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Fauquier County, Virginia facts for kids

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Fauquier County
County
Fauquier County
Fauquier County Courthouse in Warrenton
Fauquier County Courthouse in Warrenton
Official seal of Fauquier County
Seal
Map of Virginia highlighting Fauquier County
Location within the U.S. state of Virginia
Map of the United States highlighting Virginia
Virginia's location within the U.S.
Coordinates: Lua error in Module:Coordinates at line 610: attempt to index field 'wikibase' (a nil value).
Country  United States
State  Virginia
Founded 1759
Named for Francis Fauquier
Seat Warrenton
Largest town Warrenton
Area
 • Total 651 sq mi (1,690 km2)
 • Land 647 sq mi (1,680 km2)
 • Water 3.8 sq mi (10 km2)  0.6%
Population
 (2020)
 • Total 72,972
 • Density 112.09/sq mi (43.28/km2)
Time zone UTC−5 (Eastern)
 • Summer (DST) UTC−4 (EDT)
Congressional districts 1st, 5th
Website www.fauquiercounty.gov

Fauquier is a county in the Commonwealth of Virginia. As of the 2020 census, the population was 72,972. The county seat is Warrenton.

Fauquier County is in Northern Virginia and is a part of the Washington metropolitan area. The county is one of the fastest-growing and highest-income counties in the United States.

History

Fauquier
Portrait of Francis Fauquier, for whom Fauquier County was named

In 1608, the first European to explore in the vicinity, Captain John Smith, reported that the Whonkentia (a subgroup of the Siouan-speaking Manahoac tribe) inhabited the area. The Manahoac were forced out around 1670 by the Iroquois (Seneca), who did not resettle the area. The Conoy camped briefly near The Plains, from 1697 to 1699. The Six Nations ceded the entire region including modern Fauquier to Virginia Colony at the Treaty of Albany, in 1722.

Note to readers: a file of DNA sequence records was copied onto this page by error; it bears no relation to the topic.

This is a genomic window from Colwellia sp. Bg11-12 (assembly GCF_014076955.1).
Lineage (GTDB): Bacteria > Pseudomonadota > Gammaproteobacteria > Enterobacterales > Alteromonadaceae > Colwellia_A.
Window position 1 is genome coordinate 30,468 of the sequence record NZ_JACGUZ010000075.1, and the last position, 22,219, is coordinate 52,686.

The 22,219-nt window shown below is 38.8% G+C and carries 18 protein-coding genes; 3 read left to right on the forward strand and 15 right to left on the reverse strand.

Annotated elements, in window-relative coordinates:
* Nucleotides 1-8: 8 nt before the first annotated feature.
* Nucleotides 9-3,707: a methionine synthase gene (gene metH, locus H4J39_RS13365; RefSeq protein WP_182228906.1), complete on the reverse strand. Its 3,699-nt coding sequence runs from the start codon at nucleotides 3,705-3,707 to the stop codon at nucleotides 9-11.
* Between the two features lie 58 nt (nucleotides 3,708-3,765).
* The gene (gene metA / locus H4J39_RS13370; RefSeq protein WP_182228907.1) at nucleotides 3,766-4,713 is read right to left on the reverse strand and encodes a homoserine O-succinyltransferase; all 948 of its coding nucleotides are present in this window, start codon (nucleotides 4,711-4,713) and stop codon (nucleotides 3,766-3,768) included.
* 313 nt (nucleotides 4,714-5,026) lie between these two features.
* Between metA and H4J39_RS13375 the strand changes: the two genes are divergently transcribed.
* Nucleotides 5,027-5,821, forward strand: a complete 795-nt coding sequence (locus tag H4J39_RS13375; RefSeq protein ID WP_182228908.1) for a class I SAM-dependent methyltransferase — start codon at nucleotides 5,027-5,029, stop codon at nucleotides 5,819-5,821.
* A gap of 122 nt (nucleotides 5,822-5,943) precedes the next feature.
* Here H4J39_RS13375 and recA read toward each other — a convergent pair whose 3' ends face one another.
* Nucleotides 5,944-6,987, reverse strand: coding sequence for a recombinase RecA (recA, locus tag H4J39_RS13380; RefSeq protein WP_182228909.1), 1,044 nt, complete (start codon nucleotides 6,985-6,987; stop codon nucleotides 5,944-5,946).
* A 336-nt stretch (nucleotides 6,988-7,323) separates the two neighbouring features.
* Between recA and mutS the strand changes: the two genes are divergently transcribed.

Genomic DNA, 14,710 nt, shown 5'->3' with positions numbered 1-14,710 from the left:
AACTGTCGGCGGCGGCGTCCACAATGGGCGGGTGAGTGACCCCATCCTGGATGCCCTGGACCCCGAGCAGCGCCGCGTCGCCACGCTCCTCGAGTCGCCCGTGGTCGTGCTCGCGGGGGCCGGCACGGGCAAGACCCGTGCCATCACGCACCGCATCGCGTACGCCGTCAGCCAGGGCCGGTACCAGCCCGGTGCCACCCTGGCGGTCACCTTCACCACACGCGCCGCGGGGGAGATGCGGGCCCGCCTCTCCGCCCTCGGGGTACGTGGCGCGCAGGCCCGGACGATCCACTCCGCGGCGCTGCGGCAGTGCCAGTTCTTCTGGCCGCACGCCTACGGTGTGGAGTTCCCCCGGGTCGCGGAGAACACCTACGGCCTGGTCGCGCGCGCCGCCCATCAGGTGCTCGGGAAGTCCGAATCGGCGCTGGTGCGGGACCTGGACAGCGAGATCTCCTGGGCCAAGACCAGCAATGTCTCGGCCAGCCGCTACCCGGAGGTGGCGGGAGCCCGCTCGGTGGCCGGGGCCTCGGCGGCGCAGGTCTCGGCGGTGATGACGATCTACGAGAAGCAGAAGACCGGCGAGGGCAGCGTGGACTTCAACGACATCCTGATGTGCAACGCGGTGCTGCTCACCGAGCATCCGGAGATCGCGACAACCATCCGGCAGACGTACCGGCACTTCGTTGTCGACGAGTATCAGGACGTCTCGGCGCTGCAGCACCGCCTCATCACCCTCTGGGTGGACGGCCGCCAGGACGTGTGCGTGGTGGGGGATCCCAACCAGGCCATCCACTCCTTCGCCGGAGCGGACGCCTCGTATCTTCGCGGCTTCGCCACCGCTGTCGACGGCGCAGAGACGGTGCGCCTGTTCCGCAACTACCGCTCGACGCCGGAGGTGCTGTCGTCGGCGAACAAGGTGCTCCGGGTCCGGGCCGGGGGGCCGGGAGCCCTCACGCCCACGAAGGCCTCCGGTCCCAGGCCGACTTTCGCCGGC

Fauquier County was established on May 1, 1759, from Prince William County. It is named for Francis Fauquier, Lieutenant Governor of Virginia at the time, who won the land in a poker game, according to legend.

American Civil War battles in Fauquier County included (in order) the First Battle of Rappahannock Station, the Battle of Thoroughfare Gap, the Battle of Kelly's Ford, the Battle of Aldie, the Battle of Middleburg, the Battle of Upperville, the First and Second Battle of Auburn, the Battle of Buckland Mills, and the Second Battle of Rappahannock Station.

Fauquier County celebrated its 250th anniversary in 2009 with year-long events. The festivities began with the African-American Historical Association's celebration of Black History Month in February. The grand events took place on May 1 when Main Street was filled with guests and residents who enjoyed entertainment by historians, demonstrations, performances, contests, activities, lectures, Kid’s Corner, and live music. Birthday cakes were assembled and shared with the Fauquier Food Distribution Coalition. Historical site visits included some of the confederate battlefields, and many local churches hosted homecoming celebrations. Festivities concluded on December 31 with First Night Warrenton, a family-oriented event with musical performances, puppet shows and a magician.